The Task Force vs. NCDs: Playing our part
Non-communicable diseases (NCD) are the leading causes of death globally, with mortality expected to increase by 15 percent by 2020 (WHO Global Status Report on NCDs). Almost 80 percent of NCD deaths occur in low- and middle-income countries, and projections signify that percentage will continue to increase.
Despite these facts, fighting NCDs hasn’t been a priority for funders and countries, as most of the global health focus is on infectious diseases. As I prepare to step into my new role as CEO of the Task Force for Global Health in a few months, NCDs and chronic illnesses are areas of work I want to push my team to hone in on. These numbers tell us there is a growing need for effective programs and interventions, and they create a space for us to apply our strengths to have an impact on the four principal areas of NCDs: heart disease, cancer, diabetes and respiratory disease.
What is the Task Force’s role in the fight against NCDs?
“We face an opportunity where we can take all the great work we do in different areas across our organization and use it for the advancement of public health as a whole, starting with NCDs.”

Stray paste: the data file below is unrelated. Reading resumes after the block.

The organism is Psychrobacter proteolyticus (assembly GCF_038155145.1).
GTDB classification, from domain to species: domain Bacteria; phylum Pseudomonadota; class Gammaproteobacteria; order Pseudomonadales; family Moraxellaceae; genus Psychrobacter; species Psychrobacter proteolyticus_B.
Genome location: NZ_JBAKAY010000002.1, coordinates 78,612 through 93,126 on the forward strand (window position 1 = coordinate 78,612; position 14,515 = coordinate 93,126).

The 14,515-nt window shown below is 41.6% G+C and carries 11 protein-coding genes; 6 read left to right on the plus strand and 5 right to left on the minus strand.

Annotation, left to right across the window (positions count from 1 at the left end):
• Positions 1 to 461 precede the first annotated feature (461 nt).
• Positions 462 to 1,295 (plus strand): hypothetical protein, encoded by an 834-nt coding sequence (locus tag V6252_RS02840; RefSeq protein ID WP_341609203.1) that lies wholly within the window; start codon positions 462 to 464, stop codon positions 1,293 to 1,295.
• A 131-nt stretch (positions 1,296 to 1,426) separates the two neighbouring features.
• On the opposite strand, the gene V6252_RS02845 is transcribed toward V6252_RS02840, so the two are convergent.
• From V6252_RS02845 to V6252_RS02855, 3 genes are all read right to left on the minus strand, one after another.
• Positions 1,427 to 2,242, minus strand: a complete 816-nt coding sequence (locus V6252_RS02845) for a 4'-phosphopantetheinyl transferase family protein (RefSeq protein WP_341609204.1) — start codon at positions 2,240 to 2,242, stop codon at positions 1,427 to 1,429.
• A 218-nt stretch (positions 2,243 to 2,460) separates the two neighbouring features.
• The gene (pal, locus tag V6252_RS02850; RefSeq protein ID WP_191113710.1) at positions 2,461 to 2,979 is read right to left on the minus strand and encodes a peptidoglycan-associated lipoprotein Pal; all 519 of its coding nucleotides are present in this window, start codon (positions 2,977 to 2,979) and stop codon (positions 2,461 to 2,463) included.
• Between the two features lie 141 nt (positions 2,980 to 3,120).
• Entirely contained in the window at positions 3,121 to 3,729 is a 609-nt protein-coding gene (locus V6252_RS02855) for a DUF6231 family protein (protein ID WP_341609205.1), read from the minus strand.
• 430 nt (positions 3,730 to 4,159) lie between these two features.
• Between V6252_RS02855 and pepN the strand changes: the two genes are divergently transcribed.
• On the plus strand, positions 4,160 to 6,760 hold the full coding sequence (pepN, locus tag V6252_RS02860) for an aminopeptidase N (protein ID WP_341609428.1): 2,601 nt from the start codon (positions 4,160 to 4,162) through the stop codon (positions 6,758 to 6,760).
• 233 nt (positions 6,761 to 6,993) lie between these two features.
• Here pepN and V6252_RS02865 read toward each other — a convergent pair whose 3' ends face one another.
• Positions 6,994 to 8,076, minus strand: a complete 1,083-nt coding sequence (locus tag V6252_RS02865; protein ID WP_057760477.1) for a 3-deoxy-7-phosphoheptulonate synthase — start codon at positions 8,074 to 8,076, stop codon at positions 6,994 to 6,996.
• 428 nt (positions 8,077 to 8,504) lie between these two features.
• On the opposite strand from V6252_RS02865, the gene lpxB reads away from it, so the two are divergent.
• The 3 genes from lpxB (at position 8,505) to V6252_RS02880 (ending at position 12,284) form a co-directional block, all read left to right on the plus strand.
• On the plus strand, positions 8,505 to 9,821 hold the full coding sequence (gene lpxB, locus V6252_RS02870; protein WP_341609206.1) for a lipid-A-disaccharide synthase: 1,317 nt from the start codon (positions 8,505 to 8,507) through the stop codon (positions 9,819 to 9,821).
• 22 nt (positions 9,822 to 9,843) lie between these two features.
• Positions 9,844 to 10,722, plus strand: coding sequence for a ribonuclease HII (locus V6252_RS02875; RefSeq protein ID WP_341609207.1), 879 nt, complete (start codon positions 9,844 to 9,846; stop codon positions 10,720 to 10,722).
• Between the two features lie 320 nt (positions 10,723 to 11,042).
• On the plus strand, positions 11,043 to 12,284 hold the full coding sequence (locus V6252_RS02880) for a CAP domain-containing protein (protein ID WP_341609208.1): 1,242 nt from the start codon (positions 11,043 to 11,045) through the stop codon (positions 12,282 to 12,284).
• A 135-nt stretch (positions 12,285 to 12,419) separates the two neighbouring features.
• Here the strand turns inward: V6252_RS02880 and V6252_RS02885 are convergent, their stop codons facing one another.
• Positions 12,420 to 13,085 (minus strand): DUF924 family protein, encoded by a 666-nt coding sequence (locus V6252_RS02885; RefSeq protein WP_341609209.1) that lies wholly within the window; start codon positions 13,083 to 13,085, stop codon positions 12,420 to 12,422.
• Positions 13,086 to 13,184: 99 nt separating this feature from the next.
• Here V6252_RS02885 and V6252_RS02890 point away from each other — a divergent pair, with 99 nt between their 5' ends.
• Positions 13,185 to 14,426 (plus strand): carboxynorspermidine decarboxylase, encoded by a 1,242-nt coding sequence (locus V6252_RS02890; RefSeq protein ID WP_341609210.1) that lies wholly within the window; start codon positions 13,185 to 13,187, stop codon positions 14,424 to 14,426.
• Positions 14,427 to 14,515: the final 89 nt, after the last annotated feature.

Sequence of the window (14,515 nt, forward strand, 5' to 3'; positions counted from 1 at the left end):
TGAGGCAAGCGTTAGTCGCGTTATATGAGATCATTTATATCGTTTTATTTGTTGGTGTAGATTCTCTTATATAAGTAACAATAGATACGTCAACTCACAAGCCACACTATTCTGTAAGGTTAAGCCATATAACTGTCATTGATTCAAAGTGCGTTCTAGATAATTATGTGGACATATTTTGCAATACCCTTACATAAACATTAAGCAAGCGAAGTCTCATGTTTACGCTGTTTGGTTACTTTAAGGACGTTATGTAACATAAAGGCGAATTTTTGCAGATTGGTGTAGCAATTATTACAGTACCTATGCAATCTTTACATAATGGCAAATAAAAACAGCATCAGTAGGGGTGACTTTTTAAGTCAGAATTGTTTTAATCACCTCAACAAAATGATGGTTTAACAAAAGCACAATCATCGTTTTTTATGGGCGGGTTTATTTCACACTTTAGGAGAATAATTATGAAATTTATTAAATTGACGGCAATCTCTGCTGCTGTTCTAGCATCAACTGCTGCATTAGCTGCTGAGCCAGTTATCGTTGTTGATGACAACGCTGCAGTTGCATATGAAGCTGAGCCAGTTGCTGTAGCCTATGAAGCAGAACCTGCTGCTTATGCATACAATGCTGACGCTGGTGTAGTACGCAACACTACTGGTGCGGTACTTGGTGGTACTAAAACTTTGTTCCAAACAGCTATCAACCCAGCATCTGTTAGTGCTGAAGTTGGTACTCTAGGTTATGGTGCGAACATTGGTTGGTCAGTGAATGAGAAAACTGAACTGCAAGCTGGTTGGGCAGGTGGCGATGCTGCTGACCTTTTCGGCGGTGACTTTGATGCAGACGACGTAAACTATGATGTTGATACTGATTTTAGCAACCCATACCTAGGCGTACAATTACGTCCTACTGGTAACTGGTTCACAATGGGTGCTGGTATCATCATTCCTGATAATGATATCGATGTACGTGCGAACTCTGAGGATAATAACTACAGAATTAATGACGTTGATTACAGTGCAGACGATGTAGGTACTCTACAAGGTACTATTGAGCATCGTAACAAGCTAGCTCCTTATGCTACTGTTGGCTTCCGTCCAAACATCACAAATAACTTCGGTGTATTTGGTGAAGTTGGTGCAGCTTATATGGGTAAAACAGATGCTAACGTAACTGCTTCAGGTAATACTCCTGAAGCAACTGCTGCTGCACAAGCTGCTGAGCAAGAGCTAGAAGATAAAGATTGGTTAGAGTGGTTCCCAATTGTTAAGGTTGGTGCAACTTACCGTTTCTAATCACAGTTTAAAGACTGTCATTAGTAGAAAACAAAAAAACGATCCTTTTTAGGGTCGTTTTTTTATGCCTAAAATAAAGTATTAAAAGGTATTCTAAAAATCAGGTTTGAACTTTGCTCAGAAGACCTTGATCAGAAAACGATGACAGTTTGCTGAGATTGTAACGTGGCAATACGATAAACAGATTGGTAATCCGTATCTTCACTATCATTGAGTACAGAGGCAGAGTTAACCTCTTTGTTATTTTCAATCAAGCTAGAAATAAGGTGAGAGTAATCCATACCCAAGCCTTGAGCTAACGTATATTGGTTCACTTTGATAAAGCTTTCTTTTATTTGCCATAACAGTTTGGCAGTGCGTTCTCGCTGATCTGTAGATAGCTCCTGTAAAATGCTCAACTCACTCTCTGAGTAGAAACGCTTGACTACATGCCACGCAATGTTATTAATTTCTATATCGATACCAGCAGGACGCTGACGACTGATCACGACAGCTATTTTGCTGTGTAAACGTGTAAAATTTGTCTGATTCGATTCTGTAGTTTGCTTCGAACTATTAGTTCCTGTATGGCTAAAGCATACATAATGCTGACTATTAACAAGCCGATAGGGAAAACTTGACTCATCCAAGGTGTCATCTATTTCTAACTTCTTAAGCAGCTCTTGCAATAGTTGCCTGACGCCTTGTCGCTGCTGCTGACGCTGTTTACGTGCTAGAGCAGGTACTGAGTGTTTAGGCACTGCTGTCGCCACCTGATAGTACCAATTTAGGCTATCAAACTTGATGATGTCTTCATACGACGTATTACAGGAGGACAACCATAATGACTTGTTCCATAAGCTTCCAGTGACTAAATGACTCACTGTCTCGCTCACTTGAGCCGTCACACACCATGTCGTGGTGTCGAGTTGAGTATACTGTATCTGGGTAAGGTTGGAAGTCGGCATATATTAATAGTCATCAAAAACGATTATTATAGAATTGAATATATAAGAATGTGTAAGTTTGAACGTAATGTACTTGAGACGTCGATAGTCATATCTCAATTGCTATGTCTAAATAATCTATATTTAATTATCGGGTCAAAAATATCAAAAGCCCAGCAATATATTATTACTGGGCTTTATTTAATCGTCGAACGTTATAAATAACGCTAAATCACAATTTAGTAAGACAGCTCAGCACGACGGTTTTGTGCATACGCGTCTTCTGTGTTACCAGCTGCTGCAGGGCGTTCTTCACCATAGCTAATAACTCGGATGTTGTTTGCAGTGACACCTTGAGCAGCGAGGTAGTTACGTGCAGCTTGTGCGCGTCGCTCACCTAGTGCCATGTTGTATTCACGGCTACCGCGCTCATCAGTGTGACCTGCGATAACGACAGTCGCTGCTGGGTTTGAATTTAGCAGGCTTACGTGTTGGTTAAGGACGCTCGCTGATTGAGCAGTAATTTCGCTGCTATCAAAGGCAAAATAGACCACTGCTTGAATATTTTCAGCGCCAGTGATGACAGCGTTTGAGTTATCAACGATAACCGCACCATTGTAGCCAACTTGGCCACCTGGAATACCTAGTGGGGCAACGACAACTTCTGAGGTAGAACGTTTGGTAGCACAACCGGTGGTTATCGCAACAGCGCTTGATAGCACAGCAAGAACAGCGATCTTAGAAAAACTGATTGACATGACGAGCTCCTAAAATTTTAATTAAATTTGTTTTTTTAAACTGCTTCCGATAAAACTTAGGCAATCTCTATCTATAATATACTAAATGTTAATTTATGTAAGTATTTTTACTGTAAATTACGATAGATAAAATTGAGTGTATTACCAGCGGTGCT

There is endless potential in the programs here at the Task Force to insert ourselves into this arena in a way that can help chart the course forward. From the perspective of health system strengthening, we’re equipped with the knowledge and tools needed to build capacity and perform surveillance around NCDs through training and education opportunities present in TEPHINET and PHII’s Informatics Academy. Drug donation models we use to provide medical oversight, prevent, and treat different diseases could possibly be replicated and lay the groundwork for tackling NCD-related deaths, specifically in low- and middle-income countries. We can leverage our work in bettering information systems to connect missing data that could be vital for ministries of health and partners to examine and direct their energies towards. Bringing together all of these capabilities to help carve out a solution can leave a lasting impact on stifling the growth of these epidemics.
We are positioning ourselves to answer questions like these and begin building strategies that work towards progression. How can we use what we know to have an impact on any one of these non-communicable diseases? We first have to determine where to put our focus and how to align our strengths with the needs that are present in confronting NCDs. We face an opportunity where we can take all the great work we do in different areas across our organization and use it for the advancement of public health as a whole, starting with NCDs. That is my goal when I assume the leadership role of the Task Force.